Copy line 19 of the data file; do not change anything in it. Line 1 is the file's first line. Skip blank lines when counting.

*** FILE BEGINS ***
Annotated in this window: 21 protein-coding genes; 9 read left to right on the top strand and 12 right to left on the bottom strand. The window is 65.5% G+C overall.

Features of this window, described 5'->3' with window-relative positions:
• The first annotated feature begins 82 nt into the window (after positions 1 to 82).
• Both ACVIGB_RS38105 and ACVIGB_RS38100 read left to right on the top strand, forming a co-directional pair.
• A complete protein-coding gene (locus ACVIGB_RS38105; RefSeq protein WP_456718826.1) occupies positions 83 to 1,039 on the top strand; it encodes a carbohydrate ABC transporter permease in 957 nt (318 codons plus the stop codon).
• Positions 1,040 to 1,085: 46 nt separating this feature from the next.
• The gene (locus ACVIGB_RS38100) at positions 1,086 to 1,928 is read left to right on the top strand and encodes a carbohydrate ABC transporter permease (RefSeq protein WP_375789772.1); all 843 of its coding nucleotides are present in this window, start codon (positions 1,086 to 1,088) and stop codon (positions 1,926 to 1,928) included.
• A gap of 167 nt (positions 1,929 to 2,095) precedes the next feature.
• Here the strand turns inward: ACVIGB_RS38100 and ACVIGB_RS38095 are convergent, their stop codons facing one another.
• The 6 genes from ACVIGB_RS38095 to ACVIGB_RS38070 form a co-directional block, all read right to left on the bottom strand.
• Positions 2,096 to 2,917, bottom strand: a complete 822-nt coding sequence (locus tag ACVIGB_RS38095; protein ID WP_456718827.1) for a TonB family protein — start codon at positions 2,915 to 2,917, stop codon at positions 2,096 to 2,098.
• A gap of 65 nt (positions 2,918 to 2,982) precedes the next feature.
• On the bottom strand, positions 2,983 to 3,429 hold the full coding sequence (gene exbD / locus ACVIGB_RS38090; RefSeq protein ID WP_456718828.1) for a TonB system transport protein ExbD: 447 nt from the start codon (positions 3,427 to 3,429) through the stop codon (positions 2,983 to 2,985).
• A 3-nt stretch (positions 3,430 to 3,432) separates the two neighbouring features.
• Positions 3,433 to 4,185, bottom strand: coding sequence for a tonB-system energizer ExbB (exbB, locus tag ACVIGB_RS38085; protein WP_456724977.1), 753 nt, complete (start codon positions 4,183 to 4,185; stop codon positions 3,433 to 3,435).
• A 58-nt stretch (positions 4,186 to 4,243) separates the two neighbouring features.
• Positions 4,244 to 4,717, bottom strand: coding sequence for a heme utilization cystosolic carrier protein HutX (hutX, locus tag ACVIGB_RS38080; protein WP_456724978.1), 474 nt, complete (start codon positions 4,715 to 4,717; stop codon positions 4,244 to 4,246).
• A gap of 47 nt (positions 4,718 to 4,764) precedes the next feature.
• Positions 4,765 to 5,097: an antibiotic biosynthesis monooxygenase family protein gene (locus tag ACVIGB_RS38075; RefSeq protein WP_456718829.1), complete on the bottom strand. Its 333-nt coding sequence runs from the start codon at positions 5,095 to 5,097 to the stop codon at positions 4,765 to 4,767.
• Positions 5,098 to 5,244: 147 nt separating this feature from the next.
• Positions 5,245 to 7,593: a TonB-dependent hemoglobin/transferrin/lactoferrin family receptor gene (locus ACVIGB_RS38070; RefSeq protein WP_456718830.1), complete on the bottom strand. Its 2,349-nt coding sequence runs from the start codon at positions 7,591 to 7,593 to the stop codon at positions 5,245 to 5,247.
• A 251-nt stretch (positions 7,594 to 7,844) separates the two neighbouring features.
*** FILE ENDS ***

• Positions 4,765 to 5,097: an antibiotic biosynthesis monooxygenase family protein gene (locus tag ACVIGB_RS38075; RefSeq protein WP_456718829.1), complete on the bottom strand. Its 333-nt coding sequence runs from the start codon at positions 5,095 to 5,097 to the stop codon at positions 4,765 to 4,767.